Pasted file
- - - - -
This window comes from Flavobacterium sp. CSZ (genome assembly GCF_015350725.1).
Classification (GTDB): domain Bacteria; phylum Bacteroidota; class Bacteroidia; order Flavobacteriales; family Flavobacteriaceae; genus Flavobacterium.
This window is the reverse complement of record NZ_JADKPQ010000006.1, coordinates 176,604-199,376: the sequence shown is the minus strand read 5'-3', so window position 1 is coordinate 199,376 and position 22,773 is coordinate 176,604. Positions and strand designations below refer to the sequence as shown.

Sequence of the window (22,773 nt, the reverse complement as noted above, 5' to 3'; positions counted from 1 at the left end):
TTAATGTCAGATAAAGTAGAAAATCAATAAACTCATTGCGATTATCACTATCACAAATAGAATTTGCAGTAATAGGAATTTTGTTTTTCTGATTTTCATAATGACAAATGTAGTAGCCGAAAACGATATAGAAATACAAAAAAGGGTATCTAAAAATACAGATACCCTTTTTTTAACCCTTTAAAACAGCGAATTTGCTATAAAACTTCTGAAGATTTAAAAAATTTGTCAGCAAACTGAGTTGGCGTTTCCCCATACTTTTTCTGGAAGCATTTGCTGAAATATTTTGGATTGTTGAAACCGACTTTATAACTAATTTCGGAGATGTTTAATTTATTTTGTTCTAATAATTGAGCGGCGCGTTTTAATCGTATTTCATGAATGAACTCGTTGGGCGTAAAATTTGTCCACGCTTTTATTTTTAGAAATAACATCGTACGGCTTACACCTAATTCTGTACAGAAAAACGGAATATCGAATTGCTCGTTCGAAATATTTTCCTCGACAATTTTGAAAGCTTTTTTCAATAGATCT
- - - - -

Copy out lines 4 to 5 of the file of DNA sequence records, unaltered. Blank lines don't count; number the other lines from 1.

Sequence of the window (22,773 nt, the reverse complement as noted above, 5' to 3'; positions counted from 1 at the left end):
TTAATGTCAGATAAAGTAGAAAATCAATAAACTCATTGCGATTATCACTATCACAAATAGAATTTGCAGTAATAGGAATTTTGTTTTTCTGATTTTCATAATGACAAATGTAGTAGCCGAAAACGATATAGAAATACAAAAAAGGGTATCTAAAAATACAGATACCCTTTTTTTAACCCTTTAAAACAGCGAATTTGCTATAAAACTTCTGAAGATTTAAAAAATTTGTCAGCAAACTGAGTTGGCGTTTCCCCATACTTTTTCTGGAAGCATTTGCTGAAATATTTTGGATTGTTGAAACCGACTTTATAACTAATTTCGGAGATGTTTAATTTATTTTGTTCTAATAATTGAGCGGCGCGTTTTAATCGTATTTCATGAATGAACTCGTTGGGCGTAAAATTTGTCCACGCTTTTATTTTTAGAAATAACATCGTACGGCTTACACCTAATTCTGTACAGAAAAACGGAATATCGAATTGCTCGTTCGAAATATTTTCCTCGACAATTTTGAAAGCTTTTTTCAATAGATCT